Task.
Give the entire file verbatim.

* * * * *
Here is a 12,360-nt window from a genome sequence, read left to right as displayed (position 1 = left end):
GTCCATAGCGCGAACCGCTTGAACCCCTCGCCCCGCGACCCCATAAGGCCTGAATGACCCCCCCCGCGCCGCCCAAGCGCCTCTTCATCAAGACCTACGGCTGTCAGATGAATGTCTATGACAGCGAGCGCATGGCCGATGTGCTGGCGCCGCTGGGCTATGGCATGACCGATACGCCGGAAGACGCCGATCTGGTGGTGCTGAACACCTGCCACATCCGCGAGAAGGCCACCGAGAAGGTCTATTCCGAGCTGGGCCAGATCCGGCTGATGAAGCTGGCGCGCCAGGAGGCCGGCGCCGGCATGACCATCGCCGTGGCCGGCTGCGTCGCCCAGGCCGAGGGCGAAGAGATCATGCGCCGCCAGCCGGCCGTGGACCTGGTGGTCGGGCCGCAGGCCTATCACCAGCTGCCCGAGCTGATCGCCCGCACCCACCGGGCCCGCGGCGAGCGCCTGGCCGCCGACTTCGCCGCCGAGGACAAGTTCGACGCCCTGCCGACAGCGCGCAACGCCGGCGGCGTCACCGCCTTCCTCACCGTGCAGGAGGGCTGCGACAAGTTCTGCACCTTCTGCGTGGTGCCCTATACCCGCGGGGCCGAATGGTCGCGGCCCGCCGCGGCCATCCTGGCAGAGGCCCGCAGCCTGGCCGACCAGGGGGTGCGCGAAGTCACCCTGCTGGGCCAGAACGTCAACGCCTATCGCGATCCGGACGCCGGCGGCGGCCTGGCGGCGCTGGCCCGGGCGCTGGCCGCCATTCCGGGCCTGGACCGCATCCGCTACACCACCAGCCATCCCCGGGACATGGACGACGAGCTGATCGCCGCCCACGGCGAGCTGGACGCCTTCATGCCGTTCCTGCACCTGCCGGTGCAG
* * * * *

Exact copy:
Here is a 12,360-nt window from a genome sequence, read left to right as displayed (position 1 = left end):
GTCCATAGCGCGAACCGCTTGAACCCCTCGCCCCGCGACCCCATAAGGCCTGAATGACCCCCCCCGCGCCGCCCAAGCGCCTCTTCATCAAGACCTACGGCTGTCAGATGAATGTCTATGACAGCGAGCGCATGGCCGATGTGCTGGCGCCGCTGGGCTATGGCATGACCGATACGCCGGAAGACGCCGATCTGGTGGTGCTGAACACCTGCCACATCCGCGAGAAGGCCACCGAGAAGGTCTATTCCGAGCTGGGCCAGATCCGGCTGATGAAGCTGGCGCGCCAGGAGGCCGGCGCCGGCATGACCATCGCCGTGGCCGGCTGCGTCGCCCAGGCCGAGGGCGAAGAGATCATGCGCCGCCAGCCGGCCGTGGACCTGGTGGTCGGGCCGCAGGCCTATCACCAGCTGCCCGAGCTGATCGCCCGCACCCACCGGGCCCGCGGCGAGCGCCTGGCCGCCGACTTCGCCGCCGAGGACAAGTTCGACGCCCTGCCGACAGCGCGCAACGCCGGCGGCGTCACCGCCTTCCTCACCGTGCAGGAGGGCTGCGACAAGTTCTGCACCTTCTGCGTGGTGCCCTATACCCGCGGGGCCGAATGGTCGCGGCCCGCCGCGGCCATCCTGGCAGAGGCCCGCAGCCTGGCCGACCAGGGGGTGCGCGAAGTCACCCTGCTGGGCCAGAACGTCAACGCCTATCGCGATCCGGACGCCGGCGGCGGCCTGGCGGCGCTGGCCCGGGCGCTGGCCGCCATTCCGGGCCTGGACCGCATCCGCTACACCACCAGCCATCCCCGGGACATGGACGACGAGCTGATCGCCGCCCACGGCGAGCTGGACGCCTTCATGCCGTTCCTGCACCTGCCGGTGCAG